Animal studies suggest a crucial role for the CNS in general and the brain in particular in determining the persistence of pain. Rat data suggest that the duration of pain is controlled by supraspinal systems projecting from the rostral ventromedial medulla (RVM) of the brain to the spinal cord [1,2]. Our understanding of these descending projections has evolved to encompass the presence of “on” cells that functionally facilitate the transmission of pain in the dorsal horn of the spinal cord. Colocalized with these “on” cells are “off” cells that project to similar locations but have the opposite effect—inhibiting pain transmission at the first synapse in the dorsal horn of the spinal cord. Within this context, the perception of pain or its extinguishment can be understood as specifically under control of supraspinal CNS systems that may be more determinant in the persistence of pain following injury than the nature of the peripheral nerve injury. Furthermore, the experience of pain can be conceived as an active supraspinally modulated behavior rather than a passive sensory experience.
The relative importance of these supraspinal systems in the RVM and the nature of the peripheral injury in determining the duration of pain and its eventual perpetuation or cessation is illustrated by a series of elegant experiments in the rat. Selective block, physical lesion, or immunologic reduction of opioid receptor–positive “on” cells of the rat RVM creates a rat in which nerve injury pain can be initiated but not maintained [3–6]. In other words, injuries that reliably produce chronic pain in intact rats produce acute, but not chronic, pain in the absence of descending signals from the brain. These findings suggest that the lesions in the RVM do not create analgesia per se, but rather regulate the duration of pain and its transition from acute to chronic. These signals appear to be dependent at least in part on central cholecystokinin release, and are elicited by the presence of the peripheral nerve injury.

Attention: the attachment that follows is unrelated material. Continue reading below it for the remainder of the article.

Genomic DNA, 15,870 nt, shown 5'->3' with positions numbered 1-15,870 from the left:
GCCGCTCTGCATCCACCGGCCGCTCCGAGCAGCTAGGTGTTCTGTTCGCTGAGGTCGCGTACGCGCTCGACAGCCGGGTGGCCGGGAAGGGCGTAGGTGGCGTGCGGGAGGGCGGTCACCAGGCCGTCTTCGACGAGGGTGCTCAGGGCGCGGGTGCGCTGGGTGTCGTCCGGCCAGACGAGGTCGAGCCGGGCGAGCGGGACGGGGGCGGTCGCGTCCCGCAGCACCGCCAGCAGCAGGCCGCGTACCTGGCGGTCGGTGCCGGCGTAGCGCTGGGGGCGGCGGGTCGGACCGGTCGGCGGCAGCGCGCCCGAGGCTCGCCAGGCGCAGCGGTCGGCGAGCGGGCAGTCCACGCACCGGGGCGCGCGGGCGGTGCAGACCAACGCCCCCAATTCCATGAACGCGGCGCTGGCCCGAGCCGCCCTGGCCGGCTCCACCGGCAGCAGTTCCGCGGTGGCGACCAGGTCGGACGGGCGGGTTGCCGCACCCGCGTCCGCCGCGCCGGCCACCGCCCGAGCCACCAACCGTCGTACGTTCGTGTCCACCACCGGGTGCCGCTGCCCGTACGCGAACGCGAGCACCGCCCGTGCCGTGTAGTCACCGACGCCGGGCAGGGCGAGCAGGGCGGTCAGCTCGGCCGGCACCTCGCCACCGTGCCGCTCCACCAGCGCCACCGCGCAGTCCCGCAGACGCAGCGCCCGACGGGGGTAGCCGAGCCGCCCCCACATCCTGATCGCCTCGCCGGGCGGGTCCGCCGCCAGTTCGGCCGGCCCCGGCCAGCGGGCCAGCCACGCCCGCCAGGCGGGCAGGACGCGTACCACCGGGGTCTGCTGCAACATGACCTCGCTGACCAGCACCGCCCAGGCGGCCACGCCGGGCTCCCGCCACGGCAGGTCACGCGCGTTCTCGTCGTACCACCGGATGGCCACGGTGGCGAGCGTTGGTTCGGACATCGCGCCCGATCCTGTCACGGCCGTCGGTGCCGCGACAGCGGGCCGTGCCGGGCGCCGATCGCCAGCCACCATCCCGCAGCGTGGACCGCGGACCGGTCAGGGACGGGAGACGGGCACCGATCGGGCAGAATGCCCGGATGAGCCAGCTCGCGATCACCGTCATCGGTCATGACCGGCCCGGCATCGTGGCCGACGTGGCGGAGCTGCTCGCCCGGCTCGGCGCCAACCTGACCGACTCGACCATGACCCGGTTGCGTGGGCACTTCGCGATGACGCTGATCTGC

Other studies point to the importance of microglial activation in the CNS in perpetuating acute pain. Intrathecal minocycline (a known microglial inhibitor), but not saline control, has been shown to prevent the development of persistent mechanical allodynia and thermal hyperalgesia induced by spinal nerve ligation [7•]. Minocycline also inhibits the generation of persistent mechanical allodynia in both acute and persistent pain models induced by sciatic nerve inflammation (sciatic inflammatory neuropathy [SIN]). Moreover, minocycline was able to attenuate established SIN-induced allodynia 1 day but not 1 week after sciatic nerve injury . These findings suggest an early and crucial role for microglial cells in initiating, but not necessarily maintaining, enhanced pain responses. Furthermore, similar to the role of the RVM, early reactive changes in microglial activation in the CNS appear to be more determinant than the mode or severity of injury in determining the persistence of pain following nerve injury. Together, these animal experiments suggest that a significant part of the variance in whether an acute injury will cause prolonged pain is likely determined by activity in the CNS rather than in the peripheral nervous system or the mode of injury.